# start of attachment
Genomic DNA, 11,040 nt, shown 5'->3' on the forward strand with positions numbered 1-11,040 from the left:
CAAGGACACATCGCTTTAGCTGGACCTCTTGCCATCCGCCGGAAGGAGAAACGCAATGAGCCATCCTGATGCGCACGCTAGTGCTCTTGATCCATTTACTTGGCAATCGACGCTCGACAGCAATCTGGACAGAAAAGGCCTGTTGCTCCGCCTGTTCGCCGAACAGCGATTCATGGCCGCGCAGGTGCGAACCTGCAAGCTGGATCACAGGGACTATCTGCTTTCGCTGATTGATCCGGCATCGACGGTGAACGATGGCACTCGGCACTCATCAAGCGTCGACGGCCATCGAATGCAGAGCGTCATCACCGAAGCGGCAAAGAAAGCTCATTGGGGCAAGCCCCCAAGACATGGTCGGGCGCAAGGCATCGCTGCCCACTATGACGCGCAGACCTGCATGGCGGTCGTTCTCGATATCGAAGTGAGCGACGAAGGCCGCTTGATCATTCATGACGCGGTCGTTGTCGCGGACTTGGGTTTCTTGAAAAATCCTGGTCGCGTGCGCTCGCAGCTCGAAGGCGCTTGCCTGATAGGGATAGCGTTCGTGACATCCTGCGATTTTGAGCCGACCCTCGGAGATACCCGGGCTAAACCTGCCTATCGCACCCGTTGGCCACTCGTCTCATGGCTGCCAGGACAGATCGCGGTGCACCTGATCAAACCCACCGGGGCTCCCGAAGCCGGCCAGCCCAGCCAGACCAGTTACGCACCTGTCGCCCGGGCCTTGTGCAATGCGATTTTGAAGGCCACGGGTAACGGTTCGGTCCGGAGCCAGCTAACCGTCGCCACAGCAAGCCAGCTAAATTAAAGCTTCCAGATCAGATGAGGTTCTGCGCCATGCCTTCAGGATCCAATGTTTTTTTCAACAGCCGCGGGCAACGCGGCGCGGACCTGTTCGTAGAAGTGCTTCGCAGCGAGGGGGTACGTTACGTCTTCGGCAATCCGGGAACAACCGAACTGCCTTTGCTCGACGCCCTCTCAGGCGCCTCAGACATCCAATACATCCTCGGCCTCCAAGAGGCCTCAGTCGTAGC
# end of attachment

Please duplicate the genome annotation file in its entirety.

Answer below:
Genomic DNA, 11,040 nt, shown 5'->3' on the forward strand with positions numbered 1-11,040 from the left:
CAAGGACACATCGCTTTAGCTGGACCTCTTGCCATCCGCCGGAAGGAGAAACGCAATGAGCCATCCTGATGCGCACGCTAGTGCTCTTGATCCATTTACTTGGCAATCGACGCTCGACAGCAATCTGGACAGAAAAGGCCTGTTGCTCCGCCTGTTCGCCGAACAGCGATTCATGGCCGCGCAGGTGCGAACCTGCAAGCTGGATCACAGGGACTATCTGCTTTCGCTGATTGATCCGGCATCGACGGTGAACGATGGCACTCGGCACTCATCAAGCGTCGACGGCCATCGAATGCAGAGCGTCATCACCGAAGCGGCAAAGAAAGCTCATTGGGGCAAGCCCCCAAGACATGGTCGGGCGCAAGGCATCGCTGCCCACTATGACGCGCAGACCTGCATGGCGGTCGTTCTCGATATCGAAGTGAGCGACGAAGGCCGCTTGATCATTCATGACGCGGTCGTTGTCGCGGACTTGGGTTTCTTGAAAAATCCTGGTCGCGTGCGCTCGCAGCTCGAAGGCGCTTGCCTGATAGGGATAGCGTTCGTGACATCCTGCGATTTTGAGCCGACCCTCGGAGATACCCGGGCTAAACCTGCCTATCGCACCCGTTGGCCACTCGTCTCATGGCTGCCAGGACAGATCGCGGTGCACCTGATCAAACCCACCGGGGCTCCCGAAGCCGGCCAGCCCAGCCAGACCAGTTACGCACCTGTCGCCCGGGCCTTGTGCAATGCGATTTTGAAGGCCACGGGTAACGGTTCGGTCCGGAGCCAGCTAACCGTCGCCACAGCAAGCCAGCTAAATTAAAGCTTCCAGATCAGATGAGGTTCTGCGCCATGCCTTCAGGATCCAATGTTTTTTTCAACAGCCGCGGGCAACGCGGCGCGGACCTGTTCGTAGAAGTGCTTCGCAGCGAGGGGGTACGTTACGTCTTCGGCAATCCGGGAACAACCGAACTGCCTTTGCTCGACGCCCTCTCAGGCGCCTCAGACATCCAATACATCCTCGGCCTCCAAGAGGCCTCAGTCGTAGC